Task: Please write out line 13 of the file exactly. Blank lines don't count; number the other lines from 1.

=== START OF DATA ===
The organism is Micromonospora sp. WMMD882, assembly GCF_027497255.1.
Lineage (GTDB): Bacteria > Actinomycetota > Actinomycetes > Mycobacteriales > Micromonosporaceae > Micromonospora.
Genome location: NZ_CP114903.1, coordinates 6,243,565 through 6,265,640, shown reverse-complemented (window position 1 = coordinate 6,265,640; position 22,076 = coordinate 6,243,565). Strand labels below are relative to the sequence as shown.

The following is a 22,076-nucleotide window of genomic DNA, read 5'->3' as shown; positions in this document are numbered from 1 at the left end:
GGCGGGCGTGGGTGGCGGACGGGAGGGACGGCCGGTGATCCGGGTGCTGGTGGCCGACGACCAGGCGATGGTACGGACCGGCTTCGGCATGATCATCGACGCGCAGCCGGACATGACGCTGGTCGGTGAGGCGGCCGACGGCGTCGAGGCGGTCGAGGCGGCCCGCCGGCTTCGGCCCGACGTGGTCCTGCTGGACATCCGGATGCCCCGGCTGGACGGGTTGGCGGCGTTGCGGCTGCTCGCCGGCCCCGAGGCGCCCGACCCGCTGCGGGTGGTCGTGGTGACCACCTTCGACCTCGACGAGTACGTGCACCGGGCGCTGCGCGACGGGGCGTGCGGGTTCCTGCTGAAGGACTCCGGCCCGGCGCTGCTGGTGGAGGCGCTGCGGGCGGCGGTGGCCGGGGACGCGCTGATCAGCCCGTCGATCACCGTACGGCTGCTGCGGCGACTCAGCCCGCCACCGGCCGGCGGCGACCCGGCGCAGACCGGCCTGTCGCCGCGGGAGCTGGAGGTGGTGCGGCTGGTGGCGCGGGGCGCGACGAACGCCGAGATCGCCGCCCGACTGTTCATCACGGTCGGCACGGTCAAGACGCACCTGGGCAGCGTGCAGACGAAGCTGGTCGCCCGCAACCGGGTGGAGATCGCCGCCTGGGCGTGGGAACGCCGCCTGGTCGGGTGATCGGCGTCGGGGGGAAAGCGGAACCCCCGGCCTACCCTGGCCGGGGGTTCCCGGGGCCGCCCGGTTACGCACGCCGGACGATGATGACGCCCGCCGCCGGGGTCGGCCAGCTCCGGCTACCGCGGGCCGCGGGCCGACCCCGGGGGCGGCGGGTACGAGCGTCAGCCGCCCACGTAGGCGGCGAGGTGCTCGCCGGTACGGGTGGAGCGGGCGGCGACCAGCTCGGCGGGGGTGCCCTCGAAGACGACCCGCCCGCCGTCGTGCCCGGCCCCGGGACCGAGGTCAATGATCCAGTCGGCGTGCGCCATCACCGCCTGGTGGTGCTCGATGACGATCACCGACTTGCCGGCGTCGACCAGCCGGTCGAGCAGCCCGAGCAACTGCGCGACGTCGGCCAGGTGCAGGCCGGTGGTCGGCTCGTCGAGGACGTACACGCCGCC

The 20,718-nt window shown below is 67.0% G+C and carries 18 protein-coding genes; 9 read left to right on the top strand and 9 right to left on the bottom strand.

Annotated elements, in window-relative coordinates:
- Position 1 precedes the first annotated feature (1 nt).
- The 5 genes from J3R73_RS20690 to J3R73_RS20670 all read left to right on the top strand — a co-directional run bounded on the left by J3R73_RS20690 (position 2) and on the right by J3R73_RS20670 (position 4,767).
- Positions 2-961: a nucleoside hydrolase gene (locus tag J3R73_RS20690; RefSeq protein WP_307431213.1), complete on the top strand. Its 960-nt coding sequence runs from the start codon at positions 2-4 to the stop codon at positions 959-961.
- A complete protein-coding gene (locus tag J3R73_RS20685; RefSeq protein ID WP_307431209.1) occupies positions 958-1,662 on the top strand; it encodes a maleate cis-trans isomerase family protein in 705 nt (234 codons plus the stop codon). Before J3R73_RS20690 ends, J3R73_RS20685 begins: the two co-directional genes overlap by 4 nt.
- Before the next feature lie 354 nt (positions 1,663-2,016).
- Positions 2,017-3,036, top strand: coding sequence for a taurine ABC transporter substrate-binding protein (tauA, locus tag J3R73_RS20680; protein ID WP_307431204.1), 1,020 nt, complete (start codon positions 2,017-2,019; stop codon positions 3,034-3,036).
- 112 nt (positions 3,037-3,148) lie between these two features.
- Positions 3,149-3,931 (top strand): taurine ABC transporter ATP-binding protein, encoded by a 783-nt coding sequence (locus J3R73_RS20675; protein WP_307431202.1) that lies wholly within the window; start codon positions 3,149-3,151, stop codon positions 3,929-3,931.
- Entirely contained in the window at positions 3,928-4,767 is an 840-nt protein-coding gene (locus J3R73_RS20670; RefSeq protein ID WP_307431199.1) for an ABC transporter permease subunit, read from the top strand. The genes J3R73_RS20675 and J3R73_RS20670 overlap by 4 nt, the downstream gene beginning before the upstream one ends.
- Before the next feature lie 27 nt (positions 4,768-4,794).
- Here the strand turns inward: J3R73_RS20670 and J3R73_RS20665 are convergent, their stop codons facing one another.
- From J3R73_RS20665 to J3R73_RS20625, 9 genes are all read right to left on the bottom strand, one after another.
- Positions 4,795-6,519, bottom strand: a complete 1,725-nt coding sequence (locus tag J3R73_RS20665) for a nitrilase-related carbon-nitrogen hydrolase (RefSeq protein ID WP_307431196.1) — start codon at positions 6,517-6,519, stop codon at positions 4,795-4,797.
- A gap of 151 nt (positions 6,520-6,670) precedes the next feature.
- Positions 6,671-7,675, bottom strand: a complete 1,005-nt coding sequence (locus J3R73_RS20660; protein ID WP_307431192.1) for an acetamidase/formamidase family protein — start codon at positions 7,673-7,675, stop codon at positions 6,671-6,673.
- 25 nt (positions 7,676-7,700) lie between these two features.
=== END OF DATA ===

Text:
- Positions 2,017-3,036, top strand: coding sequence for a taurine ABC transporter substrate-binding protein (tauA, locus tag J3R73_RS20680; protein ID WP_307431204.1), 1,020 nt, complete (start codon positions 2,017-2,019; stop codon positions 3,034-3,036).